It's pretty clear what the

  • I find it ridiculous when I read blog posts on the net that claims that you have to have a linkedin account to get a job in the "tech world". Really? Since when? Maybe some asshole recruiter will require it but I've never had issues not having one. But then again, maybe they looked me up and found this famous guy, which there are... Hell, no complaints though. The only time I got a linked-in account was to view someone's profile and then i cancelled my account which I created using a temporary e-mail accoun

  • by gatkinso (15975)

    Of all the social networking sites, LinkedIn seems to be the evilest of the evil.

  • by tompaulco (629533) on Friday October 25, 2013 @09:20PM (#45241969) Homepage Journal
    Lucky for us their app is dumb. I will share what has happened several times to me. I get an e-mail saying "so and so has endorsed you". So and so probably doesn't really know what I do or know that am an expert in whatever they are endorsing me for, but let's skip that. Okay, it says "add to profile". Click! "Would you like to install the LinkedIn App?" Why, no, since I already installed it like a year ago. Okay, so what is my other choice, "open mobile site". Click! "Please Login" and then it has a google and a yahoo login. Um, no, I want to login to LinkedIn, not google or yahoo. If I login to Google or Yahoo, then LinkedIn will browse all my contacts and spam them. So obviously I am not doing that. Ok, well i guess I will leave that e-mail sitting around and maybe look at it from a real computer someday. At least it works from a real computer.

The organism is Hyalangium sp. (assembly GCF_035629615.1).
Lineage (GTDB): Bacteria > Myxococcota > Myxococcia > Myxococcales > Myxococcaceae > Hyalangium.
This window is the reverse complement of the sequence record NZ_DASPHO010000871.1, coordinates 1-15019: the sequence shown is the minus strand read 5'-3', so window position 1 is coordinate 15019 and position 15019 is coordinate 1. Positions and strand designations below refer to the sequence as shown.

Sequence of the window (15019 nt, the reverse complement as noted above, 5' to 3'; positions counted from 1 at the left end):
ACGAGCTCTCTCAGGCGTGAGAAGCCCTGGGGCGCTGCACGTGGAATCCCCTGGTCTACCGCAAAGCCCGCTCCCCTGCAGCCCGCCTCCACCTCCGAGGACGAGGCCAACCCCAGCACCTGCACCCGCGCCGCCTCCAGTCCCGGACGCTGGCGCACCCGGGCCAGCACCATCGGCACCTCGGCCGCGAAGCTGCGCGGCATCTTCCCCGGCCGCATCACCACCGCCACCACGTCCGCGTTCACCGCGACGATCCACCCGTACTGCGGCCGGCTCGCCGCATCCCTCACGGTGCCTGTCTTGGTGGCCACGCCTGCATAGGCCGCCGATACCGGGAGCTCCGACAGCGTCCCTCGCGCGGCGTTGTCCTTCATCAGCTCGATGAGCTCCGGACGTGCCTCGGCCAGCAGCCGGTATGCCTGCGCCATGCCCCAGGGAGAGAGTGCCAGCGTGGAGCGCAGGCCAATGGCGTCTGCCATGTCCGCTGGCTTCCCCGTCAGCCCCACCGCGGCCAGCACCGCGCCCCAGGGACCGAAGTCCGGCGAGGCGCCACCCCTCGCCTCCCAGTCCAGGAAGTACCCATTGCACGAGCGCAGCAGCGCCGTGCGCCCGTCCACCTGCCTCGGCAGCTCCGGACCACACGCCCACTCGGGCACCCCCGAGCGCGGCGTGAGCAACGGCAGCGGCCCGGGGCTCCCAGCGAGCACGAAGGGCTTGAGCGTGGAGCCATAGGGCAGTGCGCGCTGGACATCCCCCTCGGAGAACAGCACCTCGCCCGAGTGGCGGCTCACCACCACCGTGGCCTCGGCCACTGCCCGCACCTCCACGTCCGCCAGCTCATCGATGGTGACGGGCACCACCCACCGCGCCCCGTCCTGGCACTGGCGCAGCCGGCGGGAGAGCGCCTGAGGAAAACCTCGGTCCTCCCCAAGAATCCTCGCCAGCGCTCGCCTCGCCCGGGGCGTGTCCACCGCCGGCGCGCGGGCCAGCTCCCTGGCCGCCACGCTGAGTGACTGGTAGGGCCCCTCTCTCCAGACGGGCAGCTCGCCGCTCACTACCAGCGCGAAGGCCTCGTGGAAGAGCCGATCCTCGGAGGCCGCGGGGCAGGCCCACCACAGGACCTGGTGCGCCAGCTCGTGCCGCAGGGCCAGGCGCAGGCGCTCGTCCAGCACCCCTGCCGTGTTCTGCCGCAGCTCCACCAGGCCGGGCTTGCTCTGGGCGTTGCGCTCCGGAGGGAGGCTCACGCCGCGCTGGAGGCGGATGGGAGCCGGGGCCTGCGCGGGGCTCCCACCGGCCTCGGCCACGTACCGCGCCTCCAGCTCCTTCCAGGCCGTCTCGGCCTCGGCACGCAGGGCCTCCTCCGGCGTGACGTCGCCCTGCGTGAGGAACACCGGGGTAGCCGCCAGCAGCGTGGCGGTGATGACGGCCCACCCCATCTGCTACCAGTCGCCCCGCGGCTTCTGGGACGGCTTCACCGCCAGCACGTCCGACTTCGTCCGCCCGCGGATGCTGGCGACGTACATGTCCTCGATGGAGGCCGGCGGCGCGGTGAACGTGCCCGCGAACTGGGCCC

• by icebike (68054)

      When someone sends me a LinkedIn Invite, I always consider the possibility that they don't understand that the Linkedin app
      can mine all of their contacts by virtue of you handing over the passwords to your account. I send them an email and point to a couple on line sites that show them what is going on. Most of them are clueless that these invites are going out under their name.

      This was the subject of another Slashdot Story [slashdot.org] back in September.

    • LinkedIn is going rapidly down the toilet because they a) want to be Facebook, and b) don't understand their audience.